CVD mortality doubles in mothers who never breast-fed.
Researchers analyzed the results of almost 22,000 Norwegian women who were younger than 65 years old at enrollment and had given birth to at least one child. Those who had never nursed were two times as likely to die from cardiovascular disease (CVD) when compared to those who had ever breast-fed. This finding held true when adjusting for CVD risk factors, age, parity, education and marital status.
PositiveTip: When ever-possible, feeding your infant nature's way conveys big advantages to both baby and mother!
Breast-feeding may help you keep that girlish figure!
Obesity-related diseases are a growing concern around the world. Based on the Million Women Study in Britain, researchers have found that mothers who had not breast-fed had significantly higher BMI scores than those who did. Those who breast-fed for more than 6 months had the greatest weight reduction. While not proving casuality, this study adds to the growing body of evidence that lactation has important health benefits for the mother--even years in the future.
PositiveTip: Choosing to breast-feed is best for the baby and can reduce the mother's risk of excess weight later.
Breast-fed infants still have advantages.
Researchers at the Univeristy of Arkansas have compared the outcomes of infants fed soy-protein formula or cow's milk formula to those breast-fed. This observational study shows that breast-fed infants experienced slightly higher but significant developmental and language scores than those fed either type of formula at 12 months of age. It should be noted that infants were not randomized, and the scores of all were within the normal range.
PositiveTip: Although breast-feeding is best, young mother's should not worry that formula-feeding, when necessary, might stunt their child.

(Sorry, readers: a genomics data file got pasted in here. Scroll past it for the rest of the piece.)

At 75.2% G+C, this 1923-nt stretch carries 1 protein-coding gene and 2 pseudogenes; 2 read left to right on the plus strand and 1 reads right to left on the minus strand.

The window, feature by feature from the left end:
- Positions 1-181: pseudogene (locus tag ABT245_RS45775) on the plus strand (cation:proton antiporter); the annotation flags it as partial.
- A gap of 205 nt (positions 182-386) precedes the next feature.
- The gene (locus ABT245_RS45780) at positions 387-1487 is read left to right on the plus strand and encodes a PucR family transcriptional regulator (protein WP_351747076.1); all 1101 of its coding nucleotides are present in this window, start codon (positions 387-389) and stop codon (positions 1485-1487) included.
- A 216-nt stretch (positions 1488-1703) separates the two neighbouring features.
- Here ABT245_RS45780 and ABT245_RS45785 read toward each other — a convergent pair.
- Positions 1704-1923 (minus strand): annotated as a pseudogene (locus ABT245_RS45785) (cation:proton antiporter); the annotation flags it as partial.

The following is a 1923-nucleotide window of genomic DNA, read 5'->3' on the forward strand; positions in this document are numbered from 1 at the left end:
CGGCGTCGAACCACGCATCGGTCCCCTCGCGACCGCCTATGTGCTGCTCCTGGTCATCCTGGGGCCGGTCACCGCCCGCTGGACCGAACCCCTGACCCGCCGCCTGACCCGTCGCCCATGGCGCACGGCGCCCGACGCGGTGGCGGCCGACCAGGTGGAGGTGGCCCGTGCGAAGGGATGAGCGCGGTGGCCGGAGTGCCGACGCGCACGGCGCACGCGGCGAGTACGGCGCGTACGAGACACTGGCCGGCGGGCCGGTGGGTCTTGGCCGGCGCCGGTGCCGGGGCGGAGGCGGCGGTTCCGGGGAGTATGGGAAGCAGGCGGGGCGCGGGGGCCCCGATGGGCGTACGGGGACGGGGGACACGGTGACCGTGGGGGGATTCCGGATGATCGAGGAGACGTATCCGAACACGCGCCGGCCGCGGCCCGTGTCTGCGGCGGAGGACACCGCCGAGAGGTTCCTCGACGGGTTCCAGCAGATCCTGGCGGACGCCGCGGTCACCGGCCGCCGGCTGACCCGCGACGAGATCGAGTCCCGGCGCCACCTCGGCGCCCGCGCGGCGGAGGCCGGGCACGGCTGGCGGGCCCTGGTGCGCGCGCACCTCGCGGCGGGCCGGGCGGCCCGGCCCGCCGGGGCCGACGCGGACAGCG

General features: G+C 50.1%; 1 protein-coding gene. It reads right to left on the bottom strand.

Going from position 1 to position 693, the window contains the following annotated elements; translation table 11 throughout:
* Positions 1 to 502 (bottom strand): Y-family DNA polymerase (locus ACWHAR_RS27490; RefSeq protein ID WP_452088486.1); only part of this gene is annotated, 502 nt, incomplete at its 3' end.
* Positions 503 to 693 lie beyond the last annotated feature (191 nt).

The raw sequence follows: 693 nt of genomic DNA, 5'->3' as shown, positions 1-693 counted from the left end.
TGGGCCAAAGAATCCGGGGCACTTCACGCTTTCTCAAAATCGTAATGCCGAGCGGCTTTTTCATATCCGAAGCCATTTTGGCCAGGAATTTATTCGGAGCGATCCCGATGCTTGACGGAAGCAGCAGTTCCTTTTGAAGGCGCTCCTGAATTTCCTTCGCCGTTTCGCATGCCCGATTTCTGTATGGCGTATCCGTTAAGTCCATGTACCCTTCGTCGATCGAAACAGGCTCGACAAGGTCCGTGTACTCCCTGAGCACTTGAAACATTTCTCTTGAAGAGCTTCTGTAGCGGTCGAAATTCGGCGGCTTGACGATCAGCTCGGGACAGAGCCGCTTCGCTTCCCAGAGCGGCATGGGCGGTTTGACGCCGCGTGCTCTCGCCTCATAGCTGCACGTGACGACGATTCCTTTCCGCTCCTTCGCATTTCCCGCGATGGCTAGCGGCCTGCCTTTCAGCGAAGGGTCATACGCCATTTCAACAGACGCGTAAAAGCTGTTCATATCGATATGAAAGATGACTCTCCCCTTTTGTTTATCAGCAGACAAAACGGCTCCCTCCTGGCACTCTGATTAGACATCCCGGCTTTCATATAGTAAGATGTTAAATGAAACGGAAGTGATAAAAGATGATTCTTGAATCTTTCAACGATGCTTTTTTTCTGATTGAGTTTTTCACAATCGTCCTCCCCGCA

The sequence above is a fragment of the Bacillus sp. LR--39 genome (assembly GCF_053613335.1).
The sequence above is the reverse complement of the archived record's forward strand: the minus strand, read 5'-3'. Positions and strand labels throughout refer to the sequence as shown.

Starting formula-fed babies on solid foods early may increase risk of obesity.
Formula-fed infants introduced to solid food before 4 months of age had 6.3 times higher risk of obesity by the age of 3 compared to breastfed infants. Breastfed infants showed no impact based on the age of introducing solid food (P<0.0001). This research confirms the long-term benefits of breast feeding during the first six months of baby's life.
PositiveTip: Breast-feeding young infants continues to be the healthiest choice for them!
Breast-feeding during the first six months of life reduces infections and hospital admissions.
Researchers in Crete interviewed 900 new mothers through-out the first year of their infants life to discover breast-feeding habits and the health of the newborns. When exclusively breast-fed infants experienced 30% fewer infections and 40% fewer admissions to the hospital.
PositiveTip: Exclusive breast-feeding for the first six months of life provides huge benefits to the newborn!
Women who breast-feed have a lower risk of hip fractures later in life.
There are many benefits of breast feeding both to the baby and to the mother. Women who breast feed are less likely to develop osteoporosis and therefore less likely later in life to fracture bones. Because falls in later life often result in fractured hips, we can say, that one way to help prevent fractured hips when you are older is to breast feed when you are younger. Pretty neat!
PositiveTip: For expecting mothers, plan on breast feeding! There are big benefits to mom and baby.